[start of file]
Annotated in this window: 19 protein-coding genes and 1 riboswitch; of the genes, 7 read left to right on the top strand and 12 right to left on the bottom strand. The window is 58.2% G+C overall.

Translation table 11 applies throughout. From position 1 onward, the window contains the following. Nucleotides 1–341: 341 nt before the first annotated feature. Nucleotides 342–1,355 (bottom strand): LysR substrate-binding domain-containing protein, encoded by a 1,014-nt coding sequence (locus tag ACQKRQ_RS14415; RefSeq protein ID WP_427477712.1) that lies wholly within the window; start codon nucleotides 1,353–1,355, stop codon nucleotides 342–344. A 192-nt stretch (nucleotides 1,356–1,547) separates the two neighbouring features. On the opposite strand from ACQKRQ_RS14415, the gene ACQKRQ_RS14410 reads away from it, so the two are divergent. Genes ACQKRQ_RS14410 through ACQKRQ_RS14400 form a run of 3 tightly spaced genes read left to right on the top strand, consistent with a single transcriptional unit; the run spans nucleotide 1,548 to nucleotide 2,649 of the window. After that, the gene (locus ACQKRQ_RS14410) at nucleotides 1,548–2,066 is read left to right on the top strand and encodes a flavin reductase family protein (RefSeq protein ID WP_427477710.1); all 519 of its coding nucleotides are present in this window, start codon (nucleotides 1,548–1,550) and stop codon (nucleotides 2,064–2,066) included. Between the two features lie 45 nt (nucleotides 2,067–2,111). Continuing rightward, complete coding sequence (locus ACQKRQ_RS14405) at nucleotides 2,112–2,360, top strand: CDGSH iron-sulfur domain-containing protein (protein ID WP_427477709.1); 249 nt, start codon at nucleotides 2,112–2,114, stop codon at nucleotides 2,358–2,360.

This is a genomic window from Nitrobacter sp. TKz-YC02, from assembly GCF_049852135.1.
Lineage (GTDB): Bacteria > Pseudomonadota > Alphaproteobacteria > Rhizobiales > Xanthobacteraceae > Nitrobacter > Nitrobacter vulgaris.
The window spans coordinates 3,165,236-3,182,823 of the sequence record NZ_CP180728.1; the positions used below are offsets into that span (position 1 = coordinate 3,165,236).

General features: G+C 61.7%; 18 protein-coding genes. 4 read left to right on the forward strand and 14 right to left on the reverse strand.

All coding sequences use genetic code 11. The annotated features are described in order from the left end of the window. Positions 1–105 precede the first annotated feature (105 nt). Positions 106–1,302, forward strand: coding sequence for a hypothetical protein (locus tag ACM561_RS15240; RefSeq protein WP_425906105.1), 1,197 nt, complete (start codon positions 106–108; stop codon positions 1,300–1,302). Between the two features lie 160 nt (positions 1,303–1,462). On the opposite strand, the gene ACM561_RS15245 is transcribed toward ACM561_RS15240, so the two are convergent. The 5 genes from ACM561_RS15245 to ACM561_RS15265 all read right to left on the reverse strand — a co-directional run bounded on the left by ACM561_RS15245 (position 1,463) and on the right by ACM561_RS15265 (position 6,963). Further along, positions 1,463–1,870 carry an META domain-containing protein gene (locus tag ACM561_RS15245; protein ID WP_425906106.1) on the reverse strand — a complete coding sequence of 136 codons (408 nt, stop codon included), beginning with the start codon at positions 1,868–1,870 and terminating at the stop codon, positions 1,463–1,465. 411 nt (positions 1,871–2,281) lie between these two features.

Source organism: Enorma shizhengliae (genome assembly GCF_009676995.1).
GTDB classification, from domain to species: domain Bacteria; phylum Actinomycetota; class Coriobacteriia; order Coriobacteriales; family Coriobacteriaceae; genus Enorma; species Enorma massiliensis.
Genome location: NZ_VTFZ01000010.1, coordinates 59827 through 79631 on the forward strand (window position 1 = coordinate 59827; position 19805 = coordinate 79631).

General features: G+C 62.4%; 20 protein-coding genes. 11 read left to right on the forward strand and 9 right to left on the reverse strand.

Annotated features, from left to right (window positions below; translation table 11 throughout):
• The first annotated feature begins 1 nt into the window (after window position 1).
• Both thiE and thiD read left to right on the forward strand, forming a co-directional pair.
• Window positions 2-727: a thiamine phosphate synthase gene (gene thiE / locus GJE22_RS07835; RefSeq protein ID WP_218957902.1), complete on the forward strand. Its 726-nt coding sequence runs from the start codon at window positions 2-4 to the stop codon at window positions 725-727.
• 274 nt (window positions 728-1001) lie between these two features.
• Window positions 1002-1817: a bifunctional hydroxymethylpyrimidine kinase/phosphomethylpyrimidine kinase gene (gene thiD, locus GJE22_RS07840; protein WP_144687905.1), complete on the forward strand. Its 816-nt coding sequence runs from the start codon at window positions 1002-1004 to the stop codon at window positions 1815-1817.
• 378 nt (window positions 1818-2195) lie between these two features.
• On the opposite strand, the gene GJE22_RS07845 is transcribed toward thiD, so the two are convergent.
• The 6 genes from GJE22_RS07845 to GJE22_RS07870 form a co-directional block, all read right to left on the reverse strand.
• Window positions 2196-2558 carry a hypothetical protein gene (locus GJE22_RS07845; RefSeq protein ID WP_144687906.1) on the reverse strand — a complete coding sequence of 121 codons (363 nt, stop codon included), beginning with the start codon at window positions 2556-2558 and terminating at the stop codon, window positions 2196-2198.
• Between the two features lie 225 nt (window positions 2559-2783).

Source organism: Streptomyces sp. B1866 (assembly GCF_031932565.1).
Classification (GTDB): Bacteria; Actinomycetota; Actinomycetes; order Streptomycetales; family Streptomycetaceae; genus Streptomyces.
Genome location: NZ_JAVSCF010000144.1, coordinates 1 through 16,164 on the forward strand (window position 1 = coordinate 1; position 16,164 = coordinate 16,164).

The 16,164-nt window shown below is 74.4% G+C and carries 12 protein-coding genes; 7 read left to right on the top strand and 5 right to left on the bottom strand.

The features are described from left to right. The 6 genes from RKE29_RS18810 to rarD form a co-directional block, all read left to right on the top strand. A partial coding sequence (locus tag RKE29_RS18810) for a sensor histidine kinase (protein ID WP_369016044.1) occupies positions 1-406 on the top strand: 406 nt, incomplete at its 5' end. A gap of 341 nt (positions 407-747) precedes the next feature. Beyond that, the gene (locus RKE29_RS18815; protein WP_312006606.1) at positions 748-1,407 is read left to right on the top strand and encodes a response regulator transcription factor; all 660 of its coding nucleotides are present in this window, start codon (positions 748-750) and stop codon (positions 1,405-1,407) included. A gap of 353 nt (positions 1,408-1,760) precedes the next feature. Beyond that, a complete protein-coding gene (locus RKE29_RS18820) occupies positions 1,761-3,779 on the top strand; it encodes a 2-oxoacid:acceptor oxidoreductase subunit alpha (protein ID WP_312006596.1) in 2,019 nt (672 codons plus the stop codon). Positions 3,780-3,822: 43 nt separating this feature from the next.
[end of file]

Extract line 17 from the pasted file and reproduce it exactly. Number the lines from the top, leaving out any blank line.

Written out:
• Window positions 1002-1817: a bifunctional hydroxymethylpyrimidine kinase/phosphomethylpyrimidine kinase gene (gene thiD, locus GJE22_RS07840; protein WP_144687905.1), complete on the forward strand. Its 816-nt coding sequence runs from the start codon at window positions 1002-1004 to the stop codon at window positions 1815-1817.